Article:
7.24.2008

Flashback


I've agreed* to speak to about 90 Decatur teachers about blogging or technology overall silliness so I was going through some old posts to use in a power point presentation. I did this last year and I was sweating like Albert Brooks in Broadcast News.

Anyway, in looking back over the old stuff I discovered:

First, I think I used to be funnier.

Secondly, I noted the other day that I couldn't remember the last time some one drowned in Lake Bridgeport. Then a commenter reminded me I had written about one last year. I came across the above photo that accompanied that post.

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* I would like to point out that there is one person in that school district who is very persistent on me being there.

28 comments:

Anonymous said...

You should have held out a little longer Bubear, she thought she was going to have to take her top off!!

Anonymous said...

I don't think Barry understands how many middle-aged women are out there just about ready to pee their pants to see him and talk to him.

Anonymous said...

They make Depends for those women.

Anonymous said...

that front page was pure gold

thank you, skip nichols

mzchief said...

To anonymous 2:33... If that is what I have to look forward to, as a thrill, when I become a middle-aged woman I want to die before I hit middle-age. I have met Barry and he is nice enough but certainly not pant wetting wonderful.

Sorry, Barron.

Anonymous said...

Why would the person that took the picture of the kid not help him and keep him from drowning? I think charges should be brought against the photographer.

Anonymous said...

You weren't funnier back then, but you were a hell of a lot better looking.

Anonymous said...

OOOOOHHHHHHH!!!!!!!! Really?!?! I get to meet you in person? Now I'm really looking forward to this training!

Anonymous said...

And for those of us who don't know why this one person is hell-bent?????????

Anonymous said...

And since most of those teachers don't know you'll be speaking to them - when & where?

Anonymous said...

Barry beware! Your blog consistently illustrates that teachers aren't always into technology.

Anonymous said...

She must be an uneducated educater.
just kiddin

RPM said...

Are these diaper wearing middle aged women working at NASA?

Anonymous said...

Next thing you know,,,,,, is that Jimmy Brazile will probably get arrested for child molesting!! Just a hunch!!

lovelit said...

I'll be at the training, BG. We'll show them that my blog is prettier than your blog:) Ha. See you there!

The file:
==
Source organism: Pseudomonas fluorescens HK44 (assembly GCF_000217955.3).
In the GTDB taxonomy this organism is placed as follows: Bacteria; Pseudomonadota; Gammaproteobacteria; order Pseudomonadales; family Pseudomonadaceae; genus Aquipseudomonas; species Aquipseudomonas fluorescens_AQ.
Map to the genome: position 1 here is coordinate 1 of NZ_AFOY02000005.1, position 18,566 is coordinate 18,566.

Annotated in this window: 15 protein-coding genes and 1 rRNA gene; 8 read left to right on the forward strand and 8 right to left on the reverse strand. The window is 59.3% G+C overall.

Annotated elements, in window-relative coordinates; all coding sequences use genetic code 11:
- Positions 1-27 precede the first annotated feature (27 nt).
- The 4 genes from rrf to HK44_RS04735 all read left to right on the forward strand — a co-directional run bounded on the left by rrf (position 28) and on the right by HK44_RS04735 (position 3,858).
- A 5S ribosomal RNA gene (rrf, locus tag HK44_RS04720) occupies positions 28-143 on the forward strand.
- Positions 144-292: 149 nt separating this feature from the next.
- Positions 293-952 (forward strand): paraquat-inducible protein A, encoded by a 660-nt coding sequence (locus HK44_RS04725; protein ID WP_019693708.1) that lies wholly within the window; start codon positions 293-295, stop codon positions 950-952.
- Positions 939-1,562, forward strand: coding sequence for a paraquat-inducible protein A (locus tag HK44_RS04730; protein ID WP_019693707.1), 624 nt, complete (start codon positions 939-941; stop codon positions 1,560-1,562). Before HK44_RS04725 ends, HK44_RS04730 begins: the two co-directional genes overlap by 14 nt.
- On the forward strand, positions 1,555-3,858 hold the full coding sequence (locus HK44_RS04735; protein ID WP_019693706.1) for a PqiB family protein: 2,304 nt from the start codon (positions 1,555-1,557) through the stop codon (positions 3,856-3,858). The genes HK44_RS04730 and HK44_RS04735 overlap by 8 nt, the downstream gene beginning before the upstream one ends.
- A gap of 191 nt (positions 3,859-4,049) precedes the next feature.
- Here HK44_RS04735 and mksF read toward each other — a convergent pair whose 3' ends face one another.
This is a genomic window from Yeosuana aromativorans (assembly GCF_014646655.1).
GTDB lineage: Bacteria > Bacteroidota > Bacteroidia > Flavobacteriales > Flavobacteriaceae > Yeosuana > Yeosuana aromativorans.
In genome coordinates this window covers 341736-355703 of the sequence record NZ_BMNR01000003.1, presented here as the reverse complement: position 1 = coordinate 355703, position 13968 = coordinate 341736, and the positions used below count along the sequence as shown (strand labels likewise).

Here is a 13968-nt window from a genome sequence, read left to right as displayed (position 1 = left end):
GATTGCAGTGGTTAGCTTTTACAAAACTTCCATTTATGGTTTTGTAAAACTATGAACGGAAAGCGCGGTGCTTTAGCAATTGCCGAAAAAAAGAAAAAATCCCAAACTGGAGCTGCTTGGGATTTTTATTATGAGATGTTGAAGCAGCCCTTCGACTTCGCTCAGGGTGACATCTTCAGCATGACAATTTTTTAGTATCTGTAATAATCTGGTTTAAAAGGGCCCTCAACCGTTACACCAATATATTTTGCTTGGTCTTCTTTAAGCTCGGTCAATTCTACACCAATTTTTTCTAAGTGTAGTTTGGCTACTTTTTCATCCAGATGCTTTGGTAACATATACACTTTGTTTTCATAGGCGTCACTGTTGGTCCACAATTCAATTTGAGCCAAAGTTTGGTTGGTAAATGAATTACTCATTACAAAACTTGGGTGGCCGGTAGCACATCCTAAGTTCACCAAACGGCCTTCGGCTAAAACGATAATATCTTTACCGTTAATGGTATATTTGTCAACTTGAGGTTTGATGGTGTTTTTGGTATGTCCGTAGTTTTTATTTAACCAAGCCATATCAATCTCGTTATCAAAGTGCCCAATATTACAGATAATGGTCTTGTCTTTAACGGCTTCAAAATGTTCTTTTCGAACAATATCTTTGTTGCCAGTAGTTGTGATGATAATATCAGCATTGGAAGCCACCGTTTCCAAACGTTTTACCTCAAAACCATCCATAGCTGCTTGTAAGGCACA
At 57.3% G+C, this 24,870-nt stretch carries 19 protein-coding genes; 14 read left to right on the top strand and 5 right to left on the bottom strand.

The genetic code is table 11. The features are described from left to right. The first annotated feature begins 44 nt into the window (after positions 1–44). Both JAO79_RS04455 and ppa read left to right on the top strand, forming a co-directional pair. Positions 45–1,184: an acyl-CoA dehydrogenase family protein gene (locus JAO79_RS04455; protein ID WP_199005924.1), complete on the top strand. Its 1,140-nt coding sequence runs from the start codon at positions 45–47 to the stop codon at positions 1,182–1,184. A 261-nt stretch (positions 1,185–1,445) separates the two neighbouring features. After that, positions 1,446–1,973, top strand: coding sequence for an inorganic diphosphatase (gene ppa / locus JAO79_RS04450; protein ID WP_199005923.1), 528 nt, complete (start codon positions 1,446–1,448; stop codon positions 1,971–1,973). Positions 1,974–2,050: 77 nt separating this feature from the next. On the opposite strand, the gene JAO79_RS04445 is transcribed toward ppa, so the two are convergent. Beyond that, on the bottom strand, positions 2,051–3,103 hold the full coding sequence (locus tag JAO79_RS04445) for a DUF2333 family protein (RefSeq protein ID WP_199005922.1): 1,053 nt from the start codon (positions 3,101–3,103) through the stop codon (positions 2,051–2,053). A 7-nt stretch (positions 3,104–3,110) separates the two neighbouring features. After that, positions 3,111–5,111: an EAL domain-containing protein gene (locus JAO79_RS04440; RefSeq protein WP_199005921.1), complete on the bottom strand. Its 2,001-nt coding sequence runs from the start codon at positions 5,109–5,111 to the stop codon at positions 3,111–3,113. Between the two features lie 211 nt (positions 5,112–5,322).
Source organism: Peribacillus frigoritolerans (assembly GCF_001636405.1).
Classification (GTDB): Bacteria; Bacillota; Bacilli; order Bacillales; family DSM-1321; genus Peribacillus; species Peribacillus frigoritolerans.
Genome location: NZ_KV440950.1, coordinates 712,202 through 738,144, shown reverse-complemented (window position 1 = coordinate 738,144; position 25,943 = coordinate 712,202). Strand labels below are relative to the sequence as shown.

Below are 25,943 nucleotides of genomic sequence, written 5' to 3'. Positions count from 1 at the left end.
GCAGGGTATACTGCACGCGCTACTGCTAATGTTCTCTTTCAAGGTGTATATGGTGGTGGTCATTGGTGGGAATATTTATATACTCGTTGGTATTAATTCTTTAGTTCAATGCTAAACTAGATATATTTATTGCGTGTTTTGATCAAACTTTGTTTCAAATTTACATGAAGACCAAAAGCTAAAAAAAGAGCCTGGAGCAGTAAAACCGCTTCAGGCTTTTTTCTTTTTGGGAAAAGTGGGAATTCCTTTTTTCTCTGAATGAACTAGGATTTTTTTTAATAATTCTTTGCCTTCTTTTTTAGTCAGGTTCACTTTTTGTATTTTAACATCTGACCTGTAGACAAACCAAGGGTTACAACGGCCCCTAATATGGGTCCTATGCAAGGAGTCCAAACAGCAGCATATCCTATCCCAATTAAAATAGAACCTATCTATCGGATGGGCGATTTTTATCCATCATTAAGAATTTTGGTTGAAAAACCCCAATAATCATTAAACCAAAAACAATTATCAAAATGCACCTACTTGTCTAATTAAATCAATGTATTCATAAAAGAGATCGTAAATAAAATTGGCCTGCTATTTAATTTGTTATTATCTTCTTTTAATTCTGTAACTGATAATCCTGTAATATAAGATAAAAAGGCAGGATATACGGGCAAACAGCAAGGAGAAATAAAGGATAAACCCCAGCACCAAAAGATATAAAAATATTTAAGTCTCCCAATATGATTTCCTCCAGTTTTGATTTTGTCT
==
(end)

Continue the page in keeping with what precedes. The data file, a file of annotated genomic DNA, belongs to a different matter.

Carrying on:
Anonymous said...

Don't teacher's have a moral turptitude clause in their contract?

Anonymous said...

And that is my nephew on the front page on the bottom. He was training to be a life guard. He is so cool!! :)

Anonymous said...

Uh, 3:56, your mistake is EXACTLY why Barry put it on the blog. The headline is about someone drowning, but the picture does NOT go with the headline. Very (unintentionally?) misleading by the stupid Mess. Another example of what "journalism" means today--nothing.

Anonymous said...

12:16. Oh. Never mind. The double fake Roseanne Rosanna Dana.

Anonymous said...

Journalism means something to some of us - maybe not you!

Anonymous said...

9:24, this is 12:16. You're right, journalism DOES mean something today, come to think of it--misinformation!! Obviously you've never been the victim of the Messenger slanting a story one way when ALL the evidence BEGS for the story to be told the CORRECT way--and they did it over and over and over again. Not just my biased opinion, EVERYONE who took even a casual, 5-minute look at the facts agreed. Nope, journalists just tell stories the way THEY want to--we're just LUCKY if their "wants" just happen to line up with reality. I've also been an eyewitness to Channel 8 being told undisputable facts by a local journalist who DID care about actual reality (LONG since gone now and WAY before Skip Nichol's time), and then seeing their broadcast which intentionally ignored his information and instead re-told the WRONG facts (intentionally and by CHOICE), because the truth was not scandalous and exciting. Absolutely floored me with their brazen, uncaring attitudes. Wake up, there's a reason why the journalism profession is getting a lower opinion from the public than their usual whipping boys, attorneys. They have wandered away from their "first love"--TRUTH, no matter what--and embraced ratings, popularity, sales, etc.